In the past few weeks, several studies have appeared linking low levels of the vitamin D intermediate, 25-hydroxycholecalciferol [25(OH)D] to Covid-19 severity.
Previous studies have noted that vitamin D deficiency may be a biomarker of sepsis risk, and giving supplements helps to protect people from acute respiratory infections.
The supplement marketer Wileys Finest says
Did you know there is a special role for vitamin D in our immune cells? Our immune cells use vitamin D to function normally. That’s why experts recommend supplementing with 2,000 IU per day (50 mcg) to support healthy immune function.1,2 P.S. Vitamin D3 is the better choice!
It cites two additional studies:
COVID-19: Internet ‘rife with misinformation’ about Vitamin D, say scientists. Reports arguing high dose Vitamin D supplementation could treat COVID-19 are based on speculation and are a risk to public health, warns a team of scientists from across the globe…. Read more.
This article refers to Vitamin D and SARS-CoV-2 virus/COVID-19 disease, by Martin Kohlmeier and colleagues. These scientists summarize the situation succinctly (rearranged for readability).
(1) Vitamin D is essential for good health.
(2) Many people, particularly those living in northern latitudes (such as the UK, Ireland, Northern Europe, Canada and the northern parts of the USA, northern India and China), have poor vitamin D status, especially in winter or if confined indoors.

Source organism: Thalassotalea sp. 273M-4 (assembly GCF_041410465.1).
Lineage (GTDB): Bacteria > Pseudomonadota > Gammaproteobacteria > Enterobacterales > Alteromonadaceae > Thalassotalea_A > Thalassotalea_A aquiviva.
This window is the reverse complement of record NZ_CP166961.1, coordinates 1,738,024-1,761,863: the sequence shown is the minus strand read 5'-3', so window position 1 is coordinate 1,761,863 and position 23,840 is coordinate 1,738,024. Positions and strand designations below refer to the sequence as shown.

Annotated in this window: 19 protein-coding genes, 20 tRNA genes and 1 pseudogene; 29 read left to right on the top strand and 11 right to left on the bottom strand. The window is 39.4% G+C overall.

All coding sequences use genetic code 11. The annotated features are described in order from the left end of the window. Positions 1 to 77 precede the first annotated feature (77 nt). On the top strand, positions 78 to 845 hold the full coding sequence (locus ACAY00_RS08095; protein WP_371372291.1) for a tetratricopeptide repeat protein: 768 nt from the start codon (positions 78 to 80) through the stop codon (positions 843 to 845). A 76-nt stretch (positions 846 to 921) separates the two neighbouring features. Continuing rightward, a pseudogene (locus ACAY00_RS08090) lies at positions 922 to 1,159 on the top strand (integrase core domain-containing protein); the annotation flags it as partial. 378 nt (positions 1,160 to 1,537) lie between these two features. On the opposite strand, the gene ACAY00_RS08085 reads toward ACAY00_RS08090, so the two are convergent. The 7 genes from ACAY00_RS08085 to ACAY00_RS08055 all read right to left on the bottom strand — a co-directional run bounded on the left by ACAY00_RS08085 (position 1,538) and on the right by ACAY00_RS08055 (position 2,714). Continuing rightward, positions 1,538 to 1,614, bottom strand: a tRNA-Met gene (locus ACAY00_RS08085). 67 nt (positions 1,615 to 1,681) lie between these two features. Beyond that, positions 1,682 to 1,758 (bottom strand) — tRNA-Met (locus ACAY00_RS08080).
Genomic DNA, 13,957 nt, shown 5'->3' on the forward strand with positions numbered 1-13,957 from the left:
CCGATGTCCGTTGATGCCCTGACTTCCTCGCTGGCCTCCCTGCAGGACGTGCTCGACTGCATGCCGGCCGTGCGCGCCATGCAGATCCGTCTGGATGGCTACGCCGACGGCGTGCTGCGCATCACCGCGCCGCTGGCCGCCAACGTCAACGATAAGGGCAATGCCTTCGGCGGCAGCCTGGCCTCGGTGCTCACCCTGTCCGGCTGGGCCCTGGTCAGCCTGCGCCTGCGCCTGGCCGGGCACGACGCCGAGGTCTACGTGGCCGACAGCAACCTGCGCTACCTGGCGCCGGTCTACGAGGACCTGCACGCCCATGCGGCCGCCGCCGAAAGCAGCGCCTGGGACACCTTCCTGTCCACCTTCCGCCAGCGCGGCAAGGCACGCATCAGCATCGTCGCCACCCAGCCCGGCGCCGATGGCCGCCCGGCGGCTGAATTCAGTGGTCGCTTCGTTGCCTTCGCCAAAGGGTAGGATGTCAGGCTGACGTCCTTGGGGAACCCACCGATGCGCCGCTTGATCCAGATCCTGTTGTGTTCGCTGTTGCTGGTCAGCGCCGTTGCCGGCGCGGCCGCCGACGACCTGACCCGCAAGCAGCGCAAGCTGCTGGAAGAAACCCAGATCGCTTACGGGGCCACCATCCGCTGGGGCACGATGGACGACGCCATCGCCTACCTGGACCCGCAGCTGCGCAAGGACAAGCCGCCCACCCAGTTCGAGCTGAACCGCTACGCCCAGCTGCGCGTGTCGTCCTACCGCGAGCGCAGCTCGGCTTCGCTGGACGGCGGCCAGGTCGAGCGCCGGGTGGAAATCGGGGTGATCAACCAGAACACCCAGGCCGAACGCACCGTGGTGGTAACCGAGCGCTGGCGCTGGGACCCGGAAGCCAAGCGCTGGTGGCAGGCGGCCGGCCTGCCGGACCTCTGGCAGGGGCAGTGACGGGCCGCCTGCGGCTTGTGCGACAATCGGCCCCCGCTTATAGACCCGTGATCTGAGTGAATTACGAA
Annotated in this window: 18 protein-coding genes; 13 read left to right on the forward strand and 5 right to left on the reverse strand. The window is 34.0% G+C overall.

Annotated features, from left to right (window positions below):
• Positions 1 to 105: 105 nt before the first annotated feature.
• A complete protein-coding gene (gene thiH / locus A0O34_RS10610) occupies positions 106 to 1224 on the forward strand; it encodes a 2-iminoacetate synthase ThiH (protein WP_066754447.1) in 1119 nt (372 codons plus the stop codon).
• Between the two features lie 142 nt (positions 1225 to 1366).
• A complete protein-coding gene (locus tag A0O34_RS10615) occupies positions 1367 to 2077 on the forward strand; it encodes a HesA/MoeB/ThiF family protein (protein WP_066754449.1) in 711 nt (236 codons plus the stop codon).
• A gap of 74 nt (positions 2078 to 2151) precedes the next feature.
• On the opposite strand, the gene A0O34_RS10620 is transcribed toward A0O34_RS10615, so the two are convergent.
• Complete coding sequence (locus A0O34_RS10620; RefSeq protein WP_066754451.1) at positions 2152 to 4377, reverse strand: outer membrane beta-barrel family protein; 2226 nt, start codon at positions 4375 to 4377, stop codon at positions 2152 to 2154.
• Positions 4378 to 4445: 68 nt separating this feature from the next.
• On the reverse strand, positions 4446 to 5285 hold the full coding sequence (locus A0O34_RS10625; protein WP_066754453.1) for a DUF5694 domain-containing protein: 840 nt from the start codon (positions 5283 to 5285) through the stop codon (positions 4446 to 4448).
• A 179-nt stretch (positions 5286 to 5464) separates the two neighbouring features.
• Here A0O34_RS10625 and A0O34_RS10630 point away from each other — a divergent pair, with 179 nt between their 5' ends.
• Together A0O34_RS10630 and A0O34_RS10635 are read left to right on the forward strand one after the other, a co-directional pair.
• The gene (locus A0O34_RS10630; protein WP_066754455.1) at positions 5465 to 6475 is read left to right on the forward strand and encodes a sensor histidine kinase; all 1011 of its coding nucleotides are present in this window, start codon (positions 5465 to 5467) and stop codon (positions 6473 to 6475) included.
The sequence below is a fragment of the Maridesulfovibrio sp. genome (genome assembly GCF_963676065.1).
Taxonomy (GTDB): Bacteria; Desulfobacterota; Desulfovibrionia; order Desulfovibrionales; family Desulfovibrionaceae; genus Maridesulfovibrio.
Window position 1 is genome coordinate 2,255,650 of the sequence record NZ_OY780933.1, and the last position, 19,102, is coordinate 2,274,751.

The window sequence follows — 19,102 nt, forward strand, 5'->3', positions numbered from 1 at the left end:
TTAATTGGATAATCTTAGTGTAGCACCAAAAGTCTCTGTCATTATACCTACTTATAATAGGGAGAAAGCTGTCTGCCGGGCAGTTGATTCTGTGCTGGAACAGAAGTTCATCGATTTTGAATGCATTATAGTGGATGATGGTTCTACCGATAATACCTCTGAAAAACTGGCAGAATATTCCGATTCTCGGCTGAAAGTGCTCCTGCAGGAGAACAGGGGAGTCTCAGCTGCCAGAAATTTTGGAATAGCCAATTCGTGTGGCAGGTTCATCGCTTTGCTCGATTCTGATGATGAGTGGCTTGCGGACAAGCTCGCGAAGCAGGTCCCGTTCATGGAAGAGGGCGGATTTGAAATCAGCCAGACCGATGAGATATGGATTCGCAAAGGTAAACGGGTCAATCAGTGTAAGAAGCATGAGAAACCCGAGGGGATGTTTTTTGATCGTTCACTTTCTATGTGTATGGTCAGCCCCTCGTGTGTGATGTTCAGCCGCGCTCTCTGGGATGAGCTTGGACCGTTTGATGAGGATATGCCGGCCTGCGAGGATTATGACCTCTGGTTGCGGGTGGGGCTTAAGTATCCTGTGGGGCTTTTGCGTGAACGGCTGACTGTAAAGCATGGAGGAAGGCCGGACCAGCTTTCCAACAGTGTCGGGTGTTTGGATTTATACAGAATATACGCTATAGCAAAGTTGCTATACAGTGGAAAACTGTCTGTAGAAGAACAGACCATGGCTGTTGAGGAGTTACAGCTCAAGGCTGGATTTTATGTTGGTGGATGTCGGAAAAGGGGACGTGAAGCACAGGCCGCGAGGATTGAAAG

(3) Low vitamin D status may be exacerbated during this COVID-19 crisis (eg, due to indoor living and hence reduced sun exposure), and anyone who is self-isolating with limited access to sunlight is advised to take a vitamin D supplement according to their government’s recommendations for the general population (ie, 400 IU/day for the UK7 and 600 IU/day for the USA (800 IU for >70 years)) and the European Union (EU).
(4) There is no strong scientific evidence to show that very high intakes (ie, mega supplements) of vitamin D will be beneficial in preventing or treating COVID-19.
(5) There are evidenced health risks with excessive vitamin D intakes especially for those with other health issues such as a reduced kidney function.
This seems like sensible advice.
As readers of this blog know, I am not a fan of supplements, particularly in high doses, mainly because there is so little evidence that supplements do anything to make healthy people healthier. There is also some evidence that they could be harmful, especially those that are fat-soluble, as is vitamin D.
I am particularly skeptical of the benefits of Vitamin D:
- Its best source by far is from the action of sunlight on skin.
- It is not a vitamin; it is a hormone (widespread hormone replacement therapy does not seem like a good idea).
- It is unclear whether 25 (OH)D is the best measure of hormone status (it is just the easiest one to do).
- More research on immune effects is needed.
In the meantime, what to do?
It’s summer in the Northern Hemisphere. Get outside!
Tomorrow: I will explain more about why the effects of Vitamin D are so hard to figure out.